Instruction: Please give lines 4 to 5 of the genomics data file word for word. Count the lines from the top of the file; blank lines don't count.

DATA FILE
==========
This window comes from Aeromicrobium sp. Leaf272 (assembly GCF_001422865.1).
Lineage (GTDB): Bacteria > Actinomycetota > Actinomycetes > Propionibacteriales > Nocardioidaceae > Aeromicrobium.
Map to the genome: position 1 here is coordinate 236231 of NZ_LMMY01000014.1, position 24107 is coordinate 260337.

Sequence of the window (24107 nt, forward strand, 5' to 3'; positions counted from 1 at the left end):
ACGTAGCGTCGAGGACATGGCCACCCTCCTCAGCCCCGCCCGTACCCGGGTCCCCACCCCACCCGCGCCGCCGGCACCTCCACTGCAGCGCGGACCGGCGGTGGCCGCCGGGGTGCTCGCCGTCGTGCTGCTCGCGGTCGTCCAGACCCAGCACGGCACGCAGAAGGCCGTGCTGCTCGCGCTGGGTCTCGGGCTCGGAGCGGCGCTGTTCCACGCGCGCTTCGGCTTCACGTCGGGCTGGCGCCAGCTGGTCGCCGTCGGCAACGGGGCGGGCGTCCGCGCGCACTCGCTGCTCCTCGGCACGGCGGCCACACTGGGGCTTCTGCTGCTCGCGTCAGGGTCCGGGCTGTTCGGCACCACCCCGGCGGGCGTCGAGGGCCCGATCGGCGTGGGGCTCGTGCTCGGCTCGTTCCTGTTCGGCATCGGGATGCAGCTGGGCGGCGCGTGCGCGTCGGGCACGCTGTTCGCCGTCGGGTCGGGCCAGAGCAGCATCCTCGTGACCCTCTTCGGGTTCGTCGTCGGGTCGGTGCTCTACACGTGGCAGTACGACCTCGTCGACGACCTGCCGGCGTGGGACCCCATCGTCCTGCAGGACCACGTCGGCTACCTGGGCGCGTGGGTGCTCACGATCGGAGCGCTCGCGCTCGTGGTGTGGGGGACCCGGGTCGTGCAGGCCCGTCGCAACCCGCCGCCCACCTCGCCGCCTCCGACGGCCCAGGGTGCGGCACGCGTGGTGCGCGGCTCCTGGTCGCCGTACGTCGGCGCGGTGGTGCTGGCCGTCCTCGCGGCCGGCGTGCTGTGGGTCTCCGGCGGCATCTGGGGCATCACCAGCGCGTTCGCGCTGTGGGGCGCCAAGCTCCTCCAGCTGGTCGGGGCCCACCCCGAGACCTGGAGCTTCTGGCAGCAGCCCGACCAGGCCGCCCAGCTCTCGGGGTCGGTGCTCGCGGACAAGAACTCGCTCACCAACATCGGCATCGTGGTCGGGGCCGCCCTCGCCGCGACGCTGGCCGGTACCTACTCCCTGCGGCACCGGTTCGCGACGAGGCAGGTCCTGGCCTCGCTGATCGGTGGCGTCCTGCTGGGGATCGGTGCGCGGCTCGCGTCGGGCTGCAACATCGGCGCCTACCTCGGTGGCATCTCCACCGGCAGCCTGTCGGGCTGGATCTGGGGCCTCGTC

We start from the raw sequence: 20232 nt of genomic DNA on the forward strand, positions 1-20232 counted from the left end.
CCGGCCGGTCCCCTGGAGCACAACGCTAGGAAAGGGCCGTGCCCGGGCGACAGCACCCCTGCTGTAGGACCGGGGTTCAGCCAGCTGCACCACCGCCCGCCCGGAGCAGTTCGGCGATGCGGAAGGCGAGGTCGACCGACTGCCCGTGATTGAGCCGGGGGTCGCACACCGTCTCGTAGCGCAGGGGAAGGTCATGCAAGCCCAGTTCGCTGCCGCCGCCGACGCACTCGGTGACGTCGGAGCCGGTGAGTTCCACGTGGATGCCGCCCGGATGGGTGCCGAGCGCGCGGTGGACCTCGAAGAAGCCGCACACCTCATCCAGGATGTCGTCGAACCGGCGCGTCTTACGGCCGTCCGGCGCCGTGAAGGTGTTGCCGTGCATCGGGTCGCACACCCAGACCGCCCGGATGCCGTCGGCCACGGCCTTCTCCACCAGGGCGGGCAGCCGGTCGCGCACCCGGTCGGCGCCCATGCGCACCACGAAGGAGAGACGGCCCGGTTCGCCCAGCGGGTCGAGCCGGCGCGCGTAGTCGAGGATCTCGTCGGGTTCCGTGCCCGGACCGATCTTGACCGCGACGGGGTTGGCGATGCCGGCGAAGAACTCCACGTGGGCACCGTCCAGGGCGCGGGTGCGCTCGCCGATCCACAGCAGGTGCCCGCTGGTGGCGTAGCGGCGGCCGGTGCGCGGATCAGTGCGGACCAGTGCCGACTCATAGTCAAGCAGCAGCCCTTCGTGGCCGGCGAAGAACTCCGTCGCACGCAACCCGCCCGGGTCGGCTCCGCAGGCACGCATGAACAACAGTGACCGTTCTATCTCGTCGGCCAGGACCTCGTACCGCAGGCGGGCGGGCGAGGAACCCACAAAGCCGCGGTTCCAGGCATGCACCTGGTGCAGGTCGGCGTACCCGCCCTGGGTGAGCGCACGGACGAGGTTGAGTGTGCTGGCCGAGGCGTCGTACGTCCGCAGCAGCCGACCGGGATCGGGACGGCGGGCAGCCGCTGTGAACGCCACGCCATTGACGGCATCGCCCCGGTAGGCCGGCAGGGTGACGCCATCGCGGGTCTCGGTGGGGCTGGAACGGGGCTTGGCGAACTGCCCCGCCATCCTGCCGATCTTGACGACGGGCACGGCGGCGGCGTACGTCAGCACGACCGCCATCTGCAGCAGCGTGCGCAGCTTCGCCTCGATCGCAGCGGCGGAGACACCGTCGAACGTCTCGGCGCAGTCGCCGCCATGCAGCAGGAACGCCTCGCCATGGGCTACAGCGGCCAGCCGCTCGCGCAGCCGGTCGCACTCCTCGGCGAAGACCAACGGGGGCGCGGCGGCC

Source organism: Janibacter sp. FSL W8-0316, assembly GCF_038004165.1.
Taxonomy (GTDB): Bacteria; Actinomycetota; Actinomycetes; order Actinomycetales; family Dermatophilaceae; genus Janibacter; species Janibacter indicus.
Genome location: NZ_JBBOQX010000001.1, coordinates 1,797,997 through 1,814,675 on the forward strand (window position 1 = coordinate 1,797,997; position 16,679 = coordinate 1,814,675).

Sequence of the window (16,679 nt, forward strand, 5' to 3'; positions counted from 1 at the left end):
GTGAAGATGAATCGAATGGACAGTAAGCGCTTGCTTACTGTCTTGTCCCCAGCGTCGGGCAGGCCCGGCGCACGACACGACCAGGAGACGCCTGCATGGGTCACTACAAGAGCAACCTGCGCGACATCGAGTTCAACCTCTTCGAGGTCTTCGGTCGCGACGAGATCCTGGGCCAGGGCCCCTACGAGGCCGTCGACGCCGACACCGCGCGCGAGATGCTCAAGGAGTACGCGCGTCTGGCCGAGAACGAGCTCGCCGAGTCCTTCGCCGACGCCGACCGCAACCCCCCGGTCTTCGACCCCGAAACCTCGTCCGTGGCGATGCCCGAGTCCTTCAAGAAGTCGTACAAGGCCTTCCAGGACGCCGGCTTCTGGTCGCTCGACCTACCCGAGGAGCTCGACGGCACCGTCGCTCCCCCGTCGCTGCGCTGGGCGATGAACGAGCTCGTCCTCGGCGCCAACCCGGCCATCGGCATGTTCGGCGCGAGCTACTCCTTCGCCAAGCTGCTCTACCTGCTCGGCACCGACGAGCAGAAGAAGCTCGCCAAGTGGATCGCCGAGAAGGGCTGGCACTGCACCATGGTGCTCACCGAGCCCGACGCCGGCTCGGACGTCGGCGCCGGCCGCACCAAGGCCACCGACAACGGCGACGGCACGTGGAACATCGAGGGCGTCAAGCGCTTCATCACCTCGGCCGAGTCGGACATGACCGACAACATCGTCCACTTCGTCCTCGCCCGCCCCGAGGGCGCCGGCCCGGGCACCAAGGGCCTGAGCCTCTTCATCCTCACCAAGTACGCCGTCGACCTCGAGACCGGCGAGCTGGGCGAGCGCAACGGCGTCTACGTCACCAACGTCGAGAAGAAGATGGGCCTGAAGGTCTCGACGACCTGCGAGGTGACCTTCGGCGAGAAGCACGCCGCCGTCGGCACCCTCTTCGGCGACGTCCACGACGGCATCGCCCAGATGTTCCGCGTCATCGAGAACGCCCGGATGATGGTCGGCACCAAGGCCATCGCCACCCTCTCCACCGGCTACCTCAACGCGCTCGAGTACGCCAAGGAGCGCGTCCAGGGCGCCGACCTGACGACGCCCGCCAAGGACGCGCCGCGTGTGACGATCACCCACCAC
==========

Sequence of the window (24107 nt, forward strand, 5' to 3'; positions counted from 1 at the left end):
ACGTAGCGTCGAGGACATGGCCACCCTCCTCAGCCCCGCCCGTACCCGGGTCCCCACCCCACCCGCGCCGCCGGCACCTCCACTGCAGCGCGGACCGGCGGTGGCCGCCGGGGTGCTCGCCGTCGTGCTGCTCGCGGTCGTCCAGACCCAGCACGGCACGCAGAAGGCCGTGCTGCTCGCGCTGGGTCTCGGGCTCGGAGCGGCGCTGTTCCACGCGCGCTTCGGCTTCACGTCGGGCTGGCGCCAGCTGGTCGCCGTCGGCAACGGGGCGGGCGTCCGCGCGCACTCGCTGCTCCTCGGCACGGCGGCCACACTGGGGCTTCTGCTGCTCGCGTCAGGGTCCGGGCTGTTCGGCACCACCCCGGCGGGCGTCGAGGGCCCGATCGGCGTGGGGCTCGTGCTCGGCTCGTTCCTGTTCGGCATCGGGATGCAGCTGGGCGGCGCGTGCGCGTCGGGCACGCTGTTCGCCGTCGGGTCGGGCCAGAGCAGCATCCTCGTGACCCTCTTCGGGTTCGTCGTCGGGTCGGTGCTCTACACGTGGCAGTACGACCTCGTCGACGACCTGCCGGCGTGGGACCCCATCGTCCTGCAGGACCACGTCGGCTACCTGGGCGCGTGGGTGCTCACGATCGGAGCGCTCGCGCTCGTGGTGTGGGGGACCCGGGTCGTGCAGGCCCGTCGCAACCCGCCGCCCACCTCGCCGCCTCCGACGGCCCAGGGTGCGGCACGCGTGGTGCGCGGCTCCTGGTCGCCGTACGTCGGCGCGGTGGTGCTGGCCGTCCTCGCGGCCGGCGTGCTGTGGGTCTCCGGCGGCATCTGGGGCATCACCAGCGCGTTCGCGCTGTGGGGCGCCAAGCTCCTCCAGCTGGTCGGGGCCCACCCCGAGACCTGGAGCTTCTGGCAGCAGCCCGACCAGGCCGCCCAGCTCTCGGGGTCGGTGCTCGCGGACAAGAACTCGCTCACCAACATCGGCATCGTGGTCGGGGCCGCCCTCGCCGCGACGCTGGCCGGTACCTACTCCCTGCGGCACCGGTTCGCGACGAGGCAGGTCCTGGCCTCGCTGATCGGTGGCGTCCTGCTGGGGATCGGTGCGCGGCTCGCGTCGGGCTGCAACATCGGCGCCTACCTCGGTGGCATCTCCACCGGCAGCCTGTCGGGCTGGATCTGGGGCCTCGTC